MARILYN J KIEFER V JOHN M MARKLEY JR MD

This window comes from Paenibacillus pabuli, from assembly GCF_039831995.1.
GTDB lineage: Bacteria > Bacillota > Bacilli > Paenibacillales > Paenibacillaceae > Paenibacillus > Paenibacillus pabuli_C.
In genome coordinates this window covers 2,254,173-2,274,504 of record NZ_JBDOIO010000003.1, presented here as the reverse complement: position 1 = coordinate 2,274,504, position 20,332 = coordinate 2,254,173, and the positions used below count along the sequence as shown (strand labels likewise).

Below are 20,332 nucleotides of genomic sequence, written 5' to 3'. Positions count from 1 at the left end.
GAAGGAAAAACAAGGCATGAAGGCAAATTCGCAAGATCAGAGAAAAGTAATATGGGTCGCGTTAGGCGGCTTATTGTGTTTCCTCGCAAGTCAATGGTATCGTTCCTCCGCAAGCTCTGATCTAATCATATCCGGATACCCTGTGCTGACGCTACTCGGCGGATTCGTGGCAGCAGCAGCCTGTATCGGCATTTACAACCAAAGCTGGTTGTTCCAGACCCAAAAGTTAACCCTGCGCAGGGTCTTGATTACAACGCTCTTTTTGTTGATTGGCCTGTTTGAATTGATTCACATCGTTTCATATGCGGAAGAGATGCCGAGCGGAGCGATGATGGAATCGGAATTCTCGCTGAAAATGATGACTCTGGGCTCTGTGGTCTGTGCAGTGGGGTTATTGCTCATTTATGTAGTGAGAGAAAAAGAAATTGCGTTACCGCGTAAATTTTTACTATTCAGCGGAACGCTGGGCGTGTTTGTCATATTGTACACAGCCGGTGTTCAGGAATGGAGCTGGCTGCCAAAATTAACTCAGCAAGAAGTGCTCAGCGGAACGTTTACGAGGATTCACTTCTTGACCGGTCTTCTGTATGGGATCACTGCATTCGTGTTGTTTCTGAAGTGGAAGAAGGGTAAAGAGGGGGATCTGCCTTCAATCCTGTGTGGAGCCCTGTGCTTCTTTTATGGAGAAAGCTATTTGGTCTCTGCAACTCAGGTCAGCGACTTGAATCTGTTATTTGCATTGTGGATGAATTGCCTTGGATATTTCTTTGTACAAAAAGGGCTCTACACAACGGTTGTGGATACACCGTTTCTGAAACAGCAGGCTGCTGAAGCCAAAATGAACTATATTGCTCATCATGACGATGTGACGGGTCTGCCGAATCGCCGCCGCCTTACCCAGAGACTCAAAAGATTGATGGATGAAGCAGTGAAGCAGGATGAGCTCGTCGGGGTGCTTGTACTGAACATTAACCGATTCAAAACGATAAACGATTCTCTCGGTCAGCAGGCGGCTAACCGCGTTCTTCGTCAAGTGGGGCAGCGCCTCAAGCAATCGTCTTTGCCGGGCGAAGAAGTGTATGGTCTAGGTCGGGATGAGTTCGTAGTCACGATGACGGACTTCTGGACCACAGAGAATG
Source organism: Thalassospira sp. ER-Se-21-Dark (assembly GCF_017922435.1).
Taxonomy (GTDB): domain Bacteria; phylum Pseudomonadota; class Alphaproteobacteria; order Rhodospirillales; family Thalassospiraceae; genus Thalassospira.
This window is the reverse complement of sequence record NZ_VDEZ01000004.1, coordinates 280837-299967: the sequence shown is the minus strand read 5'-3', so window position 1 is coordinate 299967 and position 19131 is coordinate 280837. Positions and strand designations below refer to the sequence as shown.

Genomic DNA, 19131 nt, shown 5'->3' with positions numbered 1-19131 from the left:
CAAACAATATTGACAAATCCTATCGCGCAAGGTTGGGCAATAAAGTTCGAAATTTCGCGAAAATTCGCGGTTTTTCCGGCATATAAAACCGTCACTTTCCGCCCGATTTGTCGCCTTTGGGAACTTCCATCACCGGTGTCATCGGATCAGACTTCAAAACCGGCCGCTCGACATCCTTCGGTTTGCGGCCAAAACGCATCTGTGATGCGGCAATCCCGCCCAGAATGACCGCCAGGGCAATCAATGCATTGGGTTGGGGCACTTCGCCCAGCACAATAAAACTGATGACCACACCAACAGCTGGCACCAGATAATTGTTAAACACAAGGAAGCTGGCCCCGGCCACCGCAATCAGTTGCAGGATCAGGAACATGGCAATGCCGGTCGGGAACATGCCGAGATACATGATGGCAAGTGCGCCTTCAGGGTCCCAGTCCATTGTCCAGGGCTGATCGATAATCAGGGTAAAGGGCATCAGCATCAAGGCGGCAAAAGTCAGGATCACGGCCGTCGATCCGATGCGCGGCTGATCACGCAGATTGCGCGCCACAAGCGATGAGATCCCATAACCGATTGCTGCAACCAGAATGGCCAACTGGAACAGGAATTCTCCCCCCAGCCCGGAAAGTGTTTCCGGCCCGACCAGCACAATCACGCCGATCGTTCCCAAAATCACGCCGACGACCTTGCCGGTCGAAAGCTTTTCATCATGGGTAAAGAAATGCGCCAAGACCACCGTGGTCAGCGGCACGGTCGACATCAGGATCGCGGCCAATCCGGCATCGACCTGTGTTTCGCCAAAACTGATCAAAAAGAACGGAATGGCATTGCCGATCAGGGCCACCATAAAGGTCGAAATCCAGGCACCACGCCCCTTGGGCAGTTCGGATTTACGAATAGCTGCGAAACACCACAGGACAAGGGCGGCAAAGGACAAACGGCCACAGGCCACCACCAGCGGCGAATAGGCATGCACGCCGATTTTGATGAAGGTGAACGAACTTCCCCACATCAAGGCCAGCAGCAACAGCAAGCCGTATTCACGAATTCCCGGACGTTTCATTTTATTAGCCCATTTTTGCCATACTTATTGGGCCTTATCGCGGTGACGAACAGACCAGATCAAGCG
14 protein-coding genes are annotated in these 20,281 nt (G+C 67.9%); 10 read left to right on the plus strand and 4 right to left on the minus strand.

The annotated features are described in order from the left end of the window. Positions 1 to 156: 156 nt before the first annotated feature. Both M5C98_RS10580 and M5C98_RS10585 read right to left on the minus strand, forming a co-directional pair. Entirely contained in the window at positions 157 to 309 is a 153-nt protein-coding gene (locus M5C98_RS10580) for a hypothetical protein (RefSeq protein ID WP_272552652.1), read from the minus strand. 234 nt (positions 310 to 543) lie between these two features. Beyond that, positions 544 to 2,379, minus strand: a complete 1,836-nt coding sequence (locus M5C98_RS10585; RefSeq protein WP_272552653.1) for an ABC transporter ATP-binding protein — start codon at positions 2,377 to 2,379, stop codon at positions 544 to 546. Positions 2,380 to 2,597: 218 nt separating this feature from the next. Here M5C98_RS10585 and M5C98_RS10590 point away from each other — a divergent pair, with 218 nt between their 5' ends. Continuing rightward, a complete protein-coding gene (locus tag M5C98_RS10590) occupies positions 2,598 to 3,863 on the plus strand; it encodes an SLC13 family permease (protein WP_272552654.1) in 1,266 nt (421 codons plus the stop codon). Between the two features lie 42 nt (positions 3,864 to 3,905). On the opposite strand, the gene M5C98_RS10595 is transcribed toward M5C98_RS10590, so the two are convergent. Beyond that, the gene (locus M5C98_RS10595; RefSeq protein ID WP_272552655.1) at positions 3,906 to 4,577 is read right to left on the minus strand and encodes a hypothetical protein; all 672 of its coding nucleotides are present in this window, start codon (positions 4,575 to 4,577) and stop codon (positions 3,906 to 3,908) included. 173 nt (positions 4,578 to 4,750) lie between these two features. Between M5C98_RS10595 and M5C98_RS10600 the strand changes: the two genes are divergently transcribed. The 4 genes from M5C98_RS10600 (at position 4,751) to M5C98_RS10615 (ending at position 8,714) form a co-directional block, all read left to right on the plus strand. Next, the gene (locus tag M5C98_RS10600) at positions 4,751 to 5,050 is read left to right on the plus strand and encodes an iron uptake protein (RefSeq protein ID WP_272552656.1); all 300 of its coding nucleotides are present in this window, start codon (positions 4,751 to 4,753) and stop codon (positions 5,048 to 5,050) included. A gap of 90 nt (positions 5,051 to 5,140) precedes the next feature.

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STATE OF MICHIGAN COURT OF APPEALS MARILYN J. KIEFER and GEORGE KIEFER, FOR PUBLICATION April 28, 2009 Plaintiffs-Appellants, v JOHN M. MARKLEY, JR., M.D., and CENTER FOR PLASTIC & RECONSTRUCTIVE SURGERY, P.C., Defendants-Appellees. No. 280769 Washtenaw Circuit Court LC No. 05-001137-NH Advance Sheets Version Before: Whitbeck, P.J., and O’Connell and Owens, JJ. O’CONNELL, J. (dissenting). The majority concludes that the words “devoted a majority of his or her professional time” in MCL 600.2169(1)(b) requires a physician to devote more than 50 percent of his professional time to the relevant subspecialty in order to be qualified to testify as an expert witness. I disagree. Although the majority adopts one credible interpretation of an ambiguous statute, I believe the correct interpretation of the phrase “devotes a majority of his or her professional time” means just that; the doctor spends the majority of his or her professional time as a boardcertified plastic surgeon who practices the trade. In this case, in 2003 Dr. Frederick A. Valauri spent all his professional time working in his capacity as a board-certified plastic surgeon, and he spent more time practicing in the subspecialty of hand surgery than in any other subspecialty.1 This, in my opinion, is sufficient to qualify him to provide expert testimony pursuant to MCL 600.2169(1)(b). In my opinion, putting up impossible barriers and expecting plaintiffs’ experts to leap over those barriers was not the intent behind the statute.2 1 Dr. Valauri spends the rest of his time on reconstructive surgery of the extremities and on cosmetic surgery. 2 The purpose of MCL 600.2169 is to provide a guideline for the parties and courts to follow to help ensure that an expert witness is properly qualified by knowledge, skill, experience, training, (continued…) -1- In Casco Twp v Secretary of State, 261 Mich App 386, 390-391; 682 NW2d 546 (2004), this Court set forth the standard for interpreting an ambiguous statute: The primary goal in statutory construction is to ascertain and give effect to the intent of the Legislature. When a statute’s language is clear and unambiguous, we must assume that the Legislature intended its plain meaning and enforce the statute as written. It is only when the statutory language is ambiguous that this Court is permitted to look beyond the statute to determine the Legislature’s intent. Statutory language is considered ambiguous when reasonable minds can differ with respect to its meaning. When construing an ambiguous statute, “[t]he court must consider the object of the statute, the harm it is designed to remedy, and apply a reasonable construction that best accomplishes the statute’s purpose, but should also always use common sense.” In this regard, courts should seek to avoid a construction that would produce absurd results, injustice, or prejudice to the public interest. [Citations omitted.] I agree with the majority opinion that the only issue in this case is whether Dr. Valauri devoted a sufficient percentage of his practice to hand surgery to qualify as an expert witness.3 MCL 600.2169 provides, in relevant part, as follows: (1) In an action alleging medical malpractice, a person shall not give expert testimony on the appropriate standard of practice or care unless the person is licensed as a health professional in this state or another state and meets the following criteria: (…continued) or education to competently testify regarding the standard of care in the defendant doctor’s area of specialty or subspecialty. The members of this panel presumably agree that Dr. Valauri meets the minimum qualifications under MRE 702 to testify as an expert in this case. However, the majority believes that MCL 600.2169 blocks the admission of Dr. Valauri as an expert because Dr. Valauri did not devote at least 50 percent of his practice to hand surgery. Unfortunately, the majority’s interpretation of this statute would permit a doctor who does three surgeries a month, two of them being hand surgeries, to testify as an expert in the area of hand surgery, but would bar a doctor who does 50 surgeries each month from testifying if only 24 of them are hand surgeries. Under such a scenario, the purpose of the statute is undermined— some qualified doctors would be unable to testify, while professional witnesses and other licensed physicians who merely dabble in medicine would be qualified to testify. 3 In his deposition, Dr. Valauri testified that he devoted the majority of his practice to hand surgery. He is a member of the American Society for the Surgery of Hand. He devotes between 30 and 40 percent of his practice to hand surgery. About one-third of his practice is reconstructive surgery of the extremities, and the remaining quarter or so is cosmetic surgery. Between 1987 and 1993, approximately 80 percent of his practice was hand and extremity surgery. I would conclude that a board-certified plastic surgeon with a subspecialty in hand surgery who spends between 60 and 80 percent of his time operating on extremities and hands would be qualified to testify as an expert in this case. -2- (a) If the party against whom or on whose behalf the testimony is offered is a specialist, specializes at the time of the occurrence that is the basis for the action in the same specialty as the party against whom or on whose behalf the testimony is offered. However, if the party against whom or on whose behalf the testimony is offered is a specialist who is board certified, the expert witness must be a specialist who is board certified in that specialty. (b) Subject to subdivision (c), during the year immediately preceding the date of the occurrence that is the basis for the claim or action, devoted a majority of his or her professional time to either or both of the following: (i) The active clinical practice of the same health profession in which the party against whom or on whose behalf the testimony is offered is licensed and, if that party is a specialist, the active clinical practice of that specialty. The conceptual difficulty that bedevils the present case is attributable to the use of the term “majority” in the statute and the common understanding of the term majority among most people in our society. Years ago, this Court, referring to an opinion by the United State Supreme Court, stated: The phenomenon of identical words meaning different things, even in a single document, such as an insurance contract or statute, let alone in two separate documents, is neither unique to the case at bar nor to the elasticity and inherent limitations of the English language. Nat’l Organization for Women, Inc v Scheidler, 510 US 249, 258; 114 S Ct 798, 804-05; 127 L Ed 2d 99, 109 (1994) (recognizing that the statutory term “enterprise” in 18 USC 1962 [a] and [b] does not import an economic motive that is required in conjunction with the term “enterprise” in 1962[c] because “enterprise” was used in two different senses in the different subparagraphs). [Cavalier Mfg Co v Employers Ins of Wausau, 211 Mich App 330, 341; 535 NW2d 583 (1995).] The fact that one word may have multiple meanings depending on its use only adds to the confusion. Such is the case with the term “majority.” Random House Webster’s College Dictionary (1997), defines the term “majority” as follows: “1. the greater part or number; a number larger than half the total. 2. the amount by which the greater number surpasses the remainder (disting. from plurality).”4 Depending on the context and the speaker, the term “majority” can have one of two conflicting meanings. A “majority” could refer to an amount that exceeds 50 percent of the total, as definition 1 indicates. Or, a “majority” could refer to an amount that represents the largest percentage of the whole, even if this amount is less than 50 percent, as definition 2 indicates. 4 Random House Webster’s College Dictionary defines “plurality,” in pertinent part, as “more than half of the whole; the majority.” -3- Obviously, the different meanings associated with this term indicate that the proper meaning of the term “majority” often depends on the context in which it is used and, in the absence of contextual clues indicating which definition should be adopted, this term can create ambiguity. For example, what does the sentence “A majority of votes is needed to win” mean in the context of a three-way race for an elected office? Under the first definition of “majority,” the winner must receive over half the votes cast. If a candidate receives only 45 percent of the vote, he or she does not win the election, even if the competitors have each received smaller percentages of the total votes cast. But under the second definition, the winner must simply receive the most votes of any candidate; therefore, the candidate with 45 percent of the vote has the majority of votes and wins the election, because he has more votes than either of his competitors. The Legislature’s use of the term “majority” in MCL 600.2169(1)(b) presents the same sort of ambiguity. MCL 600.2169(1)(b) states that a health professional called as an expert witness must have “devoted a majority of his or her professional time” in the preceding year to either the active clinical practice or the teaching of the same health profession or specialty in which the defendant physician is licensed. However, the statute fails to indicate whether an expert witness must spend over half his or her professional time on a particular specialty to be qualified as an expert witness, or whether the expert witness devotes a “majority of his or her professional time” on a particular specialty (and therefore is qualified to be an expert witness) if the expert witness simply devotes a larger percentage of his or her professional time on that specialty than on any other specialty. In this case, this distinction determines whether Dr. Valauri is qualified to testify as an expert witness. Dr. Valauri devoted up to 40 percent of his practice to hand surgery in 2003, and he did not devote a larger percentage of his practice to any other specialty. Under the majority’s interpretation of the statute, Dr. Valauri is not qualified to testify as an expert in this case because he did not devote at least 50 percent of his practice to hand surgery. But this interpretation assumes that the Legislature intended to define “majority” as “a number larger than half the total” when the statute does not make this intent clear. Instead, it is equally plausible that the Legislature intended for a “majority” to refer to the specialty that represented the largest percentage of a physician’s practice, even if the physician spent less than half his or her professional time on that specialty. Under such an understanding of this term, Dr. Valauri would be qualified as an expert witness because he spent a majority of his time practicing the same specialty as the defendant, even though he did not devote over half his practice to the specialty. Accordingly, I believe that the majority should have recognized that MCL 600.2169(1)(b) is ambiguous and considered the Legislature’s intent when interpreting the statute. After considering the object and intent of the statute, which is to ensure that an expert witness has the appropriate qualifications and knowledge to testify regarding the appropriate standard of care, I conclude that the Legislature did not intend for an expert witness to meet an arbitrary threshold in order to testify with regard to the standard of care, but intended that an -4- expert witness is qualified to provide such testimony as long as the expert witness devoted the largest percentage of his or her practice to the same specialty as the defendant.5 Such an interpretation ensures that the expert is familiar with the necessary standard of care without requiring a party to engage in the difficult, if not impossible, task of finding an expert whose practice paralleled that of the defendant. I would reverse the decision of the trial court. /s/ Peter D. O’Connell 5 The majority includes in its opinion a hypothetical case in which a doctor who spent 10 percent of his time practicing in one of his 11 areas of specialization would be permitted to testify as an expert if he did not devote a larger percentage of his time to the practice of any other specialty. Admittedly, under my understanding of the statute, this scenario could occur. However, the majority fails to recognize that the doctor in this hypothetical case also must pass the MRE 702 threshold to qualify as an expert witness. Under MRE 702, an individual must be “qualified as an expert by knowledge, skill, experience, training, or education” to testify as an expert. If the trial court does not find such a doctor sufficiently qualified to testify, it may not qualify the doctor as an expert. Consequently, a proper application of MRE 702 would prevent the situation described by the majority from occurring if this doctor were, in fact, unqualified to testify as an expert. See Woodard v Custer, 476 Mich 545, 572-574; 719 NW2d 842 (2006) (a proffered expert meeting the criteria contained in a subsection of MCL 600.2169 is still subject to scrutiny under MRE 702). -5-